‘Focus Appearance (Minimum)’ requires that focus indicators are clearly distinguishable when active.


Focus indicators help users see which element on a page currently has focus, they are especially useful for people with low-vision, memory or mobility impairments. 

Where a focus indicator is used to show an element has current focus, it must be clearly visible and distinguishable. This goes beyond earlier guidance to ensure indicators are visible and have contrast between focused and unfocused states.

How to Pass ‘Focus Appearance (Minimum)’

When a component receives keyboard focus:

  • The focus indicator has a contrast ratio of at least 3:1 between focused and unfocused states;
  • The focus indicator has a contrast ratio of at least 3:1 against adjacent colours;
  • The element within focus isn’t hidden; and
  • The focus indicator area:
    • Has an outline that’s at least 1 CSS pixel thick; or
    • Has a shape that’s at least the area of a 4 CSS pixel-thick line;

‘Focus Appearance (Minimum)’ Tips

It may sound basic, but a thick black border around an element when it receives focus will often do the trick (unless your website has a very dark background colour of course).

You could also change the background colour of the whole element on focus.

If you’re worrying about pixel sizes, your indicator probably isn’t clear enough – keep it simple.

See Also

‘Animation from Interactions’ requires that users can disable motion animation.


Animations on a website can distract users and, in some cases, cause nausea. Avoiding animated elements triggered by the user (for example parallax scrolling or a ‘page loading’ animation) can help these users enjoy the website.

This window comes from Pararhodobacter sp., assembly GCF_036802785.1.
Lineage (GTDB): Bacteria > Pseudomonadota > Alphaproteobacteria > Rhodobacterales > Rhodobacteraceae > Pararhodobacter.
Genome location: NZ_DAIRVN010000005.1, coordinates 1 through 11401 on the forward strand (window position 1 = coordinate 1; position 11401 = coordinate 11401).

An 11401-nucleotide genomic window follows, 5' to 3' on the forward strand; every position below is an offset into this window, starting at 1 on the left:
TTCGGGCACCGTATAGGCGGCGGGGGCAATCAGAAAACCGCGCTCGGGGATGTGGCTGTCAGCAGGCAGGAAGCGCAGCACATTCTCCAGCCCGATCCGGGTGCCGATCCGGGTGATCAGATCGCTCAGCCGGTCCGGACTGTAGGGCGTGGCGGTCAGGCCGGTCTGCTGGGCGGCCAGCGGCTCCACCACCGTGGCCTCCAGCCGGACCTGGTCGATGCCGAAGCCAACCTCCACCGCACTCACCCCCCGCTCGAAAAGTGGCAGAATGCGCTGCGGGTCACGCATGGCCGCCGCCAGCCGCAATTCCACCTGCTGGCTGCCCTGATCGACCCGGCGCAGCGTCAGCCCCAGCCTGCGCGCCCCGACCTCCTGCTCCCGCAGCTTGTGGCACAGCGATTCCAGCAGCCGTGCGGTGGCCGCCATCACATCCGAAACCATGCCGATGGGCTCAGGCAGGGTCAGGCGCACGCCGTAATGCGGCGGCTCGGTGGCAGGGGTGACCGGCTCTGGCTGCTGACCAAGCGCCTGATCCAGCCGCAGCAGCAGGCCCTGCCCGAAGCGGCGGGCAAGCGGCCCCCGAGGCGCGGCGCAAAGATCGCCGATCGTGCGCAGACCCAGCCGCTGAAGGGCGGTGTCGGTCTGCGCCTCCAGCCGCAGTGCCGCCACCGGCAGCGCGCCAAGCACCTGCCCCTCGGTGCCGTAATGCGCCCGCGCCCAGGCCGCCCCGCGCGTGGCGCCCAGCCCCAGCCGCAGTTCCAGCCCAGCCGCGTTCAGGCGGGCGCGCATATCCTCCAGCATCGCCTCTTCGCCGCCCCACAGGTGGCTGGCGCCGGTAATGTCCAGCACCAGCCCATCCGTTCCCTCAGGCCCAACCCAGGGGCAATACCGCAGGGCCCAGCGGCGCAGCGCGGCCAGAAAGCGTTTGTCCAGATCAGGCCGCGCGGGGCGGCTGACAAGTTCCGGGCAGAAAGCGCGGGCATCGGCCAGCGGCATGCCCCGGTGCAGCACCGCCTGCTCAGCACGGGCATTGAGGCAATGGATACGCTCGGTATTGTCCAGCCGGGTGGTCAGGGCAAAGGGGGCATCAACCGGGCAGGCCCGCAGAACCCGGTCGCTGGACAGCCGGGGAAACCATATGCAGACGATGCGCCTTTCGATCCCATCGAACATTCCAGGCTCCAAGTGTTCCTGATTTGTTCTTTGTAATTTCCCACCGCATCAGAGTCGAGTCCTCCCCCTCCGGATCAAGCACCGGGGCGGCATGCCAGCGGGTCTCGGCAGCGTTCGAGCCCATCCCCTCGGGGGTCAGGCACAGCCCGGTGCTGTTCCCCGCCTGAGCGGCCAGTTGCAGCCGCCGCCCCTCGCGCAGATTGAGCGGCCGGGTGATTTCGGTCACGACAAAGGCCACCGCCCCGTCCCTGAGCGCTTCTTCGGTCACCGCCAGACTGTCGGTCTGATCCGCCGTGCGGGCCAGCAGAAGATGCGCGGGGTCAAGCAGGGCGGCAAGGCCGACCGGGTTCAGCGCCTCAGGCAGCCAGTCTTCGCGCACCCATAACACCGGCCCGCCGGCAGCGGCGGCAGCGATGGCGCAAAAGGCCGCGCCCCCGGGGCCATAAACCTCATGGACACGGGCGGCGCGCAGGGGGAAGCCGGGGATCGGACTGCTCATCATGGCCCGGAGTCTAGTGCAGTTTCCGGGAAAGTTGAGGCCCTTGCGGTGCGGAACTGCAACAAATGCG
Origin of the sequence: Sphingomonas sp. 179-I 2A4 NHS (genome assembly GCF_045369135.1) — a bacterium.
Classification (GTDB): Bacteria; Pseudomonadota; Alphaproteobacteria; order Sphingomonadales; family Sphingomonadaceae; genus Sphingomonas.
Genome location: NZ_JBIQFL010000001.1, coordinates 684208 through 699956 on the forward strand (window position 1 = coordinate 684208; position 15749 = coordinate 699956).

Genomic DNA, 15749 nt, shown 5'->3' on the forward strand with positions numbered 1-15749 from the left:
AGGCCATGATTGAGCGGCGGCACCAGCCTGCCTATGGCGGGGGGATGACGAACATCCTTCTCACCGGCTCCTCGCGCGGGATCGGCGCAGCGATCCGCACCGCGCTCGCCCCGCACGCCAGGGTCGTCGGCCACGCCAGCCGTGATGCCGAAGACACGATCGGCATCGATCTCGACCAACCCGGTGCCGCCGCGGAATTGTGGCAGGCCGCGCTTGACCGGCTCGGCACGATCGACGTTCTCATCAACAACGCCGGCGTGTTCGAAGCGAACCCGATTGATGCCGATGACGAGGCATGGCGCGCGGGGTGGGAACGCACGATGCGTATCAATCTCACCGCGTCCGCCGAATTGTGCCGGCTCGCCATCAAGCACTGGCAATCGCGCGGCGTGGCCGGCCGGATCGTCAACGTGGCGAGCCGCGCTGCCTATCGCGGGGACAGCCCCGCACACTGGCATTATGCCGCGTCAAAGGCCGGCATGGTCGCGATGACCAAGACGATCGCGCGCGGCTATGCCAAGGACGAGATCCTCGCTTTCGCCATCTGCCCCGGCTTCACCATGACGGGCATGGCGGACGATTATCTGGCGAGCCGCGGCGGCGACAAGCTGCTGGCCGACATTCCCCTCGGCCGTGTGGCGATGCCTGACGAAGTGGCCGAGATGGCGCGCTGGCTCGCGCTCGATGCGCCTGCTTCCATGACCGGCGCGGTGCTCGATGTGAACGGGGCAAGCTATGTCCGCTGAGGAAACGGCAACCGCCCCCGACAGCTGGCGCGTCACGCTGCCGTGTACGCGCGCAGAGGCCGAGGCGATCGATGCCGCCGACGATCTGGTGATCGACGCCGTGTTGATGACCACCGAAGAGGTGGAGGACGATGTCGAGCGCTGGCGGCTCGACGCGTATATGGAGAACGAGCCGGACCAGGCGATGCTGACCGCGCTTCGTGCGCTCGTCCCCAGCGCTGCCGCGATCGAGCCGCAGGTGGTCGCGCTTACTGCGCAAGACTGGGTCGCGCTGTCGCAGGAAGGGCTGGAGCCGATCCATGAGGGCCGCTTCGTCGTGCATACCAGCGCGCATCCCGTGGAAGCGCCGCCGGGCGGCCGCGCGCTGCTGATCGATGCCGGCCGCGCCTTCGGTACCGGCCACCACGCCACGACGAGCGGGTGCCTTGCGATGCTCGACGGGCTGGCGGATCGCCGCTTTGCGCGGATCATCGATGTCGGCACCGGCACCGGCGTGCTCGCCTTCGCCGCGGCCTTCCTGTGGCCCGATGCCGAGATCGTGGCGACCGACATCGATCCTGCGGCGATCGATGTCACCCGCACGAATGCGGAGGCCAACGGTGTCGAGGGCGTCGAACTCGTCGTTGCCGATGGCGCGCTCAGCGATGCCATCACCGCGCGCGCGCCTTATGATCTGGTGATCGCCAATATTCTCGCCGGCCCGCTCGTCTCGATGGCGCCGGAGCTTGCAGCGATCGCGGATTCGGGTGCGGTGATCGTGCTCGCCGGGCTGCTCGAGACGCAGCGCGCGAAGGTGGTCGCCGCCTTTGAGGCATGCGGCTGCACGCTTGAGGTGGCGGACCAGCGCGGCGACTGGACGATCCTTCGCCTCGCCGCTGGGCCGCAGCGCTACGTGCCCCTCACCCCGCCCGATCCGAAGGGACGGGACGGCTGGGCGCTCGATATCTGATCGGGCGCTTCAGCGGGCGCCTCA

How to Pass ‘Animation from Interactions’

  • Don’t use motion animation on your website; or
  • Allow users to disable all non-essential motion animation.


Animation that’s essential to a website’s function or information, if the same cannot be achieved by other means. 

‘Animation from Interactions’ Tips

“Motion animation” means adding steps to states, such as making a bar chart appear to grow from 0 to 100, rather than loading it at 100.

Add a site-wide control to the top of your website to allow the user to turn off non-essential animation.

This doesn’t mean websites with animation can’t pass, as an animated video would be fine if the purpose of the page was to display that animated video. It’s decorative animation you should seek to avoid or allow users to turn off.

See Also

Warn users about timeouts that cause data loss.


Time limits can cause problems for some users with cognitive impairments, who may take longer to complete tasks on a website. It’s therefore important to allow users to complete a process in more than one sitting and alert users to the length of any timeout period.

How to Pass ‘Timeouts’

  • Where possible, allow users 20 hours before a timeout removes their data
  • Warn users of the duration of any timeout period at the beginning of the task

‘Timeouts’ Tips

There are two main types of timeout, for inactivity or a hard time limit. Inactivity is easier for users to deal with as they may be making progress (albeit at a slower pace) and so will be less likely to trigger the timeout.

Hard time limits can be justified if they protect user data or are essential for a business (for example an auction site or hotel room booking form).

Watch out for privacy regulations when you store data, many countries require explicit positive consent for you to do so.

This guideline overlaps with Timing Adjustable, which also deals with time-limits and the controls around them.

See Also

Allow users to turn off or remap single-key character shortcuts. 


Keyboard shortcuts can help some users, but cause difficulty for those using speech input and some users with motor impairments. They can also cause issues on mobile screens as the functional area is reduced on a mobile keyboard.

For speech input users, single-key shortcuts (for example, the letter key “F” for starting a search) are particularly bad as a spoken word can be interpreted as several individual keystrokes. 

The best course of action is to avoid using single-key shortcuts.

How to Pass ‘Character Key Shortcuts’